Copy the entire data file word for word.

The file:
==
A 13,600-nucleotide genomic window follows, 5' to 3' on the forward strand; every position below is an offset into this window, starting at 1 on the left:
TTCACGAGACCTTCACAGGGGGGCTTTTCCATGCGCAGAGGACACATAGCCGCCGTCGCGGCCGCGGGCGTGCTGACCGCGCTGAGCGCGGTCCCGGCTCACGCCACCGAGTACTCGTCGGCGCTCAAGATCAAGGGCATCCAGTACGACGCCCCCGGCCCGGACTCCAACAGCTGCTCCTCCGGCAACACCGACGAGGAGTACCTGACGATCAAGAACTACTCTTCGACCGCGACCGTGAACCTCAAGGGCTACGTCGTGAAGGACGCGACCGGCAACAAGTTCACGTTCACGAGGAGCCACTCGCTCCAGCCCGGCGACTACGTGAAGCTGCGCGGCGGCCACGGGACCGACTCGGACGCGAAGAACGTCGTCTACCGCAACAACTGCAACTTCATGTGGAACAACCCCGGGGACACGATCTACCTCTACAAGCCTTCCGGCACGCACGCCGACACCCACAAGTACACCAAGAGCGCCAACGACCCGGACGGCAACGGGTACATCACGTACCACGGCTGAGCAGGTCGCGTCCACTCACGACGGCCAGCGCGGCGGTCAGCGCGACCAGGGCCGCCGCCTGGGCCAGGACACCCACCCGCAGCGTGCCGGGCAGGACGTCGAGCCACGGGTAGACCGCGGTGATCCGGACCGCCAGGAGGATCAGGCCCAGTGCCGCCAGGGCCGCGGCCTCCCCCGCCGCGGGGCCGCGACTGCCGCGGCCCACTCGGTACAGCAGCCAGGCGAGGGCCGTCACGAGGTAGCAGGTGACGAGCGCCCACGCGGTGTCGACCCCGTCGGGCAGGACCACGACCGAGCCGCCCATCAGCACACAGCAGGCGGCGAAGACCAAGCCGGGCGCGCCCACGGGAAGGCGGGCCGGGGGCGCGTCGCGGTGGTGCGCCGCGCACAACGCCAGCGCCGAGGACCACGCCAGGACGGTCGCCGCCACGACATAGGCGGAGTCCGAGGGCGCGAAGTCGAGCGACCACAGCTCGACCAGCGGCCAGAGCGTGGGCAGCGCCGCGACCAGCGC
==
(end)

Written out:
A 13,600-nucleotide genomic window follows, 5' to 3' on the forward strand; every position below is an offset into this window, starting at 1 on the left:
TTCACGAGACCTTCACAGGGGGGCTTTTCCATGCGCAGAGGACACATAGCCGCCGTCGCGGCCGCGGGCGTGCTGACCGCGCTGAGCGCGGTCCCGGCTCACGCCACCGAGTACTCGTCGGCGCTCAAGATCAAGGGCATCCAGTACGACGCCCCCGGCCCGGACTCCAACAGCTGCTCCTCCGGCAACACCGACGAGGAGTACCTGACGATCAAGAACTACTCTTCGACCGCGACCGTGAACCTCAAGGGCTACGTCGTGAAGGACGCGACCGGCAACAAGTTCACGTTCACGAGGAGCCACTCGCTCCAGCCCGGCGACTACGTGAAGCTGCGCGGCGGCCACGGGACCGACTCGGACGCGAAGAACGTCGTCTACCGCAACAACTGCAACTTCATGTGGAACAACCCCGGGGACACGATCTACCTCTACAAGCCTTCCGGCACGCACGCCGACACCCACAAGTACACCAAGAGCGCCAACGACCCGGACGGCAACGGGTACATCACGTACCACGGCTGAGCAGGTCGCGTCCACTCACGACGGCCAGCGCGGCGGTCAGCGCGACCAGGGCCGCCGCCTGGGCCAGGACACCCACCCGCAGCGTGCCGGGCAGGACGTCGAGCCACGGGTAGACCGCGGTGATCCGGACCGCCAGGAGGATCAGGCCCAGTGCCGCCAGGGCCGCGGCCTCCCCCGCCGCGGGGCCGCGACTGCCGCGGCCCACTCGGTACAGCAGCCAGGCGAGGGCCGTCACGAGGTAGCAGGTGACGAGCGCCCACGCGGTGTCGACCCCGTCGGGCAGGACCACGACCGAGCCGCCCATCAGCACACAGCAGGCGGCGAAGACCAAGCCGGGCGCGCCCACGGGAAGGCGGGCCGGGGGCGCGTCGCGGTGGTGCGCCGCGCACAACGCCAGCGCCGAGGACCACGCCAGGACGGTCGCCGCCACGACATAGGCGGAGTCCGAGGGCGCGAAGTCGAGCGACCACAGCTCGACCAGCGGCCAGAGCGTGGGCAGCGCCGCGACCAGCGC